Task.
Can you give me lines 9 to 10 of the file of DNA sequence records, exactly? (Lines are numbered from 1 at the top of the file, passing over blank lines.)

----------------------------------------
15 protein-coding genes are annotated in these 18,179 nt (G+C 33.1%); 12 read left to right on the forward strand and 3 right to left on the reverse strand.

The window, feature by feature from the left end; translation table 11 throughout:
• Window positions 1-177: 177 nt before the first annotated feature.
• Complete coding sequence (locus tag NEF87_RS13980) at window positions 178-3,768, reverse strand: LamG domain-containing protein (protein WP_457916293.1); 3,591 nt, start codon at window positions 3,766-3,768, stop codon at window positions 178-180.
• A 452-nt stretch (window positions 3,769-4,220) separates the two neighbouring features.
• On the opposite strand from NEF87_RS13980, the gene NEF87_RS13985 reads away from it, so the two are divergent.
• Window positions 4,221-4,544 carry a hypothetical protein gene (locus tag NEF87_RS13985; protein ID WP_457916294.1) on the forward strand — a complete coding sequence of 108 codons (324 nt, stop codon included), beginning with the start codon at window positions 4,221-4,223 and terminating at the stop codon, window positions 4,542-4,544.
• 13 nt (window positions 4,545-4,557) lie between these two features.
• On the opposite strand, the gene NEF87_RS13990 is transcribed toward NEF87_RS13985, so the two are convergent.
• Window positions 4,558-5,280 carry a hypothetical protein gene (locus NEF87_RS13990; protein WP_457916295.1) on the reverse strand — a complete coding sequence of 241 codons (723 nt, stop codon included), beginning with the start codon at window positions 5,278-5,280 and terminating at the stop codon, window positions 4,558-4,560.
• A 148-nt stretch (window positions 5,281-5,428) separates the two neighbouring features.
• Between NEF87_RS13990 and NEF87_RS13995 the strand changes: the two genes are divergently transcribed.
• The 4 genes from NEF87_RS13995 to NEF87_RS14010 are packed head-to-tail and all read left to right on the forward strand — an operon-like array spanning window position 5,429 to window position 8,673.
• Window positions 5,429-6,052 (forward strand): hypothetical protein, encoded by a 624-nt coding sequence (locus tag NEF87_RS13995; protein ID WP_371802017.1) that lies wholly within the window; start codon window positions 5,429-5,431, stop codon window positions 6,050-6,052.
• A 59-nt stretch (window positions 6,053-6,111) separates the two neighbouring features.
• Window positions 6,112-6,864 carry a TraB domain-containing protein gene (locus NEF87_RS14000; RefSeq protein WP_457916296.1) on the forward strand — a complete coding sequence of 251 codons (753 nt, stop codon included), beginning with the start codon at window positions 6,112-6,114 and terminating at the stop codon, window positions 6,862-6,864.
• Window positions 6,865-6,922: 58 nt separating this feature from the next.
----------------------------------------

• On the opposite strand, the gene NEF87_RS13990 is transcribed toward NEF87_RS13985, so the two are convergent.
• Window positions 4,558-5,280 carry a hypothetical protein gene (locus NEF87_RS13990; protein WP_457916295.1) on the reverse strand — a complete coding sequence of 241 codons (723 nt, stop codon included), beginning with the start codon at window positions 5,278-5,280 and terminating at the stop codon, window positions 4,558-4,560.